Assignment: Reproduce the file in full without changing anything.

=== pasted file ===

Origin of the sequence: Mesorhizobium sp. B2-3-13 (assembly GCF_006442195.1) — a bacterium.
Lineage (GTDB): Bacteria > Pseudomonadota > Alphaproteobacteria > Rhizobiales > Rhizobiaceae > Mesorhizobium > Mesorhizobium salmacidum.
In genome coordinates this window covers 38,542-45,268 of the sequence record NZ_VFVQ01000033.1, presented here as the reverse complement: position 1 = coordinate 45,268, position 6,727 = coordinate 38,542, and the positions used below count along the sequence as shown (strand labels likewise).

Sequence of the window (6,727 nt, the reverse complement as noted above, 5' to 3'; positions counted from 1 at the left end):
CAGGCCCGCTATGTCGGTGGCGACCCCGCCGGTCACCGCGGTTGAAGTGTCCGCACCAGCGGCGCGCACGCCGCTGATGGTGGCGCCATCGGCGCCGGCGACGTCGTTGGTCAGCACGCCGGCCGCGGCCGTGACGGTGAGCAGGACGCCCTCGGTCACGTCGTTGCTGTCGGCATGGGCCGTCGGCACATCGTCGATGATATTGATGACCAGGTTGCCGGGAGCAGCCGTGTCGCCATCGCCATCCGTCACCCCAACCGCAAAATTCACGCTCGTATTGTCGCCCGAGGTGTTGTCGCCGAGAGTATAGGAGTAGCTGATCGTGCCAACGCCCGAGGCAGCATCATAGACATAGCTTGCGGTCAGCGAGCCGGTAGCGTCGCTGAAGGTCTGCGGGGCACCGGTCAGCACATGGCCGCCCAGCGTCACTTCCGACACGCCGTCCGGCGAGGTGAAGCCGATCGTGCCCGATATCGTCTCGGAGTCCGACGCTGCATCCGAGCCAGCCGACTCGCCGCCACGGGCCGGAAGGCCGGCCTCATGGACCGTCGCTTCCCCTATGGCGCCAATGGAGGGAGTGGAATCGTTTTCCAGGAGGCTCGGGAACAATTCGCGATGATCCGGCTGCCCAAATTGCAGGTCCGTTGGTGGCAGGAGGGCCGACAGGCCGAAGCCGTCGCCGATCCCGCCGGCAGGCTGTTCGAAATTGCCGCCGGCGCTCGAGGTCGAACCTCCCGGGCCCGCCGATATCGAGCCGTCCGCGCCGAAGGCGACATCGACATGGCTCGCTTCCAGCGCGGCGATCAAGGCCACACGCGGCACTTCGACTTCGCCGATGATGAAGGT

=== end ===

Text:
Origin of the sequence: Mesorhizobium sp. B2-3-13 (assembly GCF_006442195.1) — a bacterium.
Lineage (GTDB): Bacteria > Pseudomonadota > Alphaproteobacteria > Rhizobiales > Rhizobiaceae > Mesorhizobium > Mesorhizobium salmacidum.
In genome coordinates this window covers 38,542-45,268 of the sequence record NZ_VFVQ01000033.1, presented here as the reverse complement: position 1 = coordinate 45,268, position 6,727 = coordinate 38,542, and the positions used below count along the sequence as shown (strand labels likewise).

Sequence of the window (6,727 nt, the reverse complement as noted above, 5' to 3'; positions counted from 1 at the left end):
CAGGCCCGCTATGTCGGTGGCGACCCCGCCGGTCACCGCGGTTGAAGTGTCCGCACCAGCGGCGCGCACGCCGCTGATGGTGGCGCCATCGGCGCCGGCGACGTCGTTGGTCAGCACGCCGGCCGCGGCCGTGACGGTGAGCAGGACGCCCTCGGTCACGTCGTTGCTGTCGGCATGGGCCGTCGGCACATCGTCGATGATATTGATGACCAGGTTGCCGGGAGCAGCCGTGTCGCCATCGCCATCCGTCACCCCAACCGCAAAATTCACGCTCGTATTGTCGCCCGAGGTGTTGTCGCCGAGAGTATAGGAGTAGCTGATCGTGCCAACGCCCGAGGCAGCATCATAGACATAGCTTGCGGTCAGCGAGCCGGTAGCGTCGCTGAAGGTCTGCGGGGCACCGGTCAGCACATGGCCGCCCAGCGTCACTTCCGACACGCCGTCCGGCGAGGTGAAGCCGATCGTGCCCGATATCGTCTCGGAGTCCGACGCTGCATCCGAGCCAGCCGACTCGCCGCCACGGGCCGGAAGGCCGGCCTCATGGACCGTCGCTTCCCCTATGGCGCCAATGGAGGGAGTGGAATCGTTTTCCAGGAGGCTCGGGAACAATTCGCGATGATCCGGCTGCCCAAATTGCAGGTCCGTTGGTGGCAGGAGGGCCGACAGGCCGAAGCCGTCGCCGATCCCGCCGGCAGGCTGTTCGAAATTGCCGCCGGCGCTCGAGGTCGAACCTCCCGGGCCCGCCGATATCGAGCCGTCCGCGCCGAAGGCGACATCGACATGGCTCGCTTCCAGCGCGGCGATCAAGGCCACACGCGGCACTTCGACTTCGCCGATGATGAAGGT